Many years back, 1986 to be precise, I watched a particularly arty-farty piece of dramatic self-indulgence at Cumbernauld Theatre one night, and was a bit vocal in my criticism of its’ script, in the theatre bar after the show

When asked, in a challenging manner, if I “could do any better” as it was easy to criticise, I boldly claimed that I’d written better myself.

The director of Cumbernauld Theatre overheard the argument and offered me a weekend slot in the theatre’s programme which had just become vacant … effectively calling my bluff!!

I said .. “Ok, I’ll do it!” … they asked what the play was called … I boldly replied “BALLS” … the first thing that came into my head

Oh shit!!!!

I then had, as far as I remember, some 12 weeks to write it, get a cast, rehearse, do posters, costumes and a stage-set

Gathering together a line-up of my mates … all but one had never acted before … we worked our arses off, and much to our surprise had great fun, damn good audiences, and a rather positive approval on the night … ie big laughs and no complaints … and were even asked to do a second run of the play

That experience was quite seminal in my own new attitude as a fledgling writer who was entering a bigger arena, than just doing songs and funny wee bits at Scabaret gigs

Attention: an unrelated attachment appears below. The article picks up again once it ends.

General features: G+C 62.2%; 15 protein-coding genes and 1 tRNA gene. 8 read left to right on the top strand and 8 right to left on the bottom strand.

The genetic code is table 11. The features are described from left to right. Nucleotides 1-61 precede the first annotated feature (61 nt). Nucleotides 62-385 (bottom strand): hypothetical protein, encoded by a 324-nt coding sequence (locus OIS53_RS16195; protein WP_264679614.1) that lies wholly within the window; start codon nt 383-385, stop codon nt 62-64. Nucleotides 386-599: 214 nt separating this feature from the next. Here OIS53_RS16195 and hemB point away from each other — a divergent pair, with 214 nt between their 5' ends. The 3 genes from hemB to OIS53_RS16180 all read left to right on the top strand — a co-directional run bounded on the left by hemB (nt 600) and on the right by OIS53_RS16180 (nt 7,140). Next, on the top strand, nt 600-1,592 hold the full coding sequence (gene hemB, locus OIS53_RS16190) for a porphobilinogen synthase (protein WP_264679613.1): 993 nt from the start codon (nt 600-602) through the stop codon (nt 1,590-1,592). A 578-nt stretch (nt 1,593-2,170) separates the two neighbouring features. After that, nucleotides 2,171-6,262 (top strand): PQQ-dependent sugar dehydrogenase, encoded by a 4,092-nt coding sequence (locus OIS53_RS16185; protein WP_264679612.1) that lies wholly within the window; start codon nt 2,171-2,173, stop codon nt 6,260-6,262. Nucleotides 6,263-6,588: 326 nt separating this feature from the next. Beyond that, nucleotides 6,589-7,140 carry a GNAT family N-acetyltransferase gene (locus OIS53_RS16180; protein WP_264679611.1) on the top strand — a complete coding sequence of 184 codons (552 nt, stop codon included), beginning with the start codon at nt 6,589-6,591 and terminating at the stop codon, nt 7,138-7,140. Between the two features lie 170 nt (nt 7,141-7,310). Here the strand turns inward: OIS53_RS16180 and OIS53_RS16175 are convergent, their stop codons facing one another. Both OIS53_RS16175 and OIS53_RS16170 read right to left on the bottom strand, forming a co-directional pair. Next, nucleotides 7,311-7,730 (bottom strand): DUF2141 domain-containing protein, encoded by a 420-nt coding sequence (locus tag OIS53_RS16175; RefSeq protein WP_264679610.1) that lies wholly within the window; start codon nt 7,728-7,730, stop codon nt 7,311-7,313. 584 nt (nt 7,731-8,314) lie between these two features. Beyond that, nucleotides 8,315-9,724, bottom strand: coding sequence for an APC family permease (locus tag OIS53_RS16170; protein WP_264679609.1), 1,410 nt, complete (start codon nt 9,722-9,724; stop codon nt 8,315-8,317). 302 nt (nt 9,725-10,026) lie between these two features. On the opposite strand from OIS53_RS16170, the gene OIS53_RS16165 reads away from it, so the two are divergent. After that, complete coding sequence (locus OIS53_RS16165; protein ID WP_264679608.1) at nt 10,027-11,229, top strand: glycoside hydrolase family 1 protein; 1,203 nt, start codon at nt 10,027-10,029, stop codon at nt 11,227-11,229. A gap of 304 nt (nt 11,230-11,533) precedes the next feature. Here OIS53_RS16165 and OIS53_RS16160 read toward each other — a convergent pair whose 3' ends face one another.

The cast were magnificent in their dedication, humour, and inventiveness, and I wrote & rewrote the script as we rehearsed it … changing it to suit individual strengths and talents, which were a totally unknown entity when we first started

Craig (Bracko) Brackenridge, Trisha Barjonas, Aln McNiven, Chris Hendry, Jimmy Jazz, Jim Dorman, Maggi, and the inimitable Malcolm McIlraith, all made it a brilliant experience and one I dearly cherish in the auld memory-banks … and much inspiration was also supplied by local artist/writer Brian Miller, who started my acting “career” in his own, fine, home-grown productions

Huge thanx to them all

And, in particular to Malcolm, who passed away while in Nepal in 2007, whilst working as a guide on the lower slopes of Everest, at the fine auld age of only 69 years old … a fine example of going out in style, and undoubtedly one of the nicest, friendliest, most inspiring friends I’ve ever had the pleasure to know


One thought on “BALLS

  1. Hellfire!! 1986?? That was a great show, I thoroughly enjoyed it. The whole experience was a great laugh from beginning t’end. Didn’t we do a bit of it on Radio Clyde? It was one in the eye for pretentious theatre ponces.

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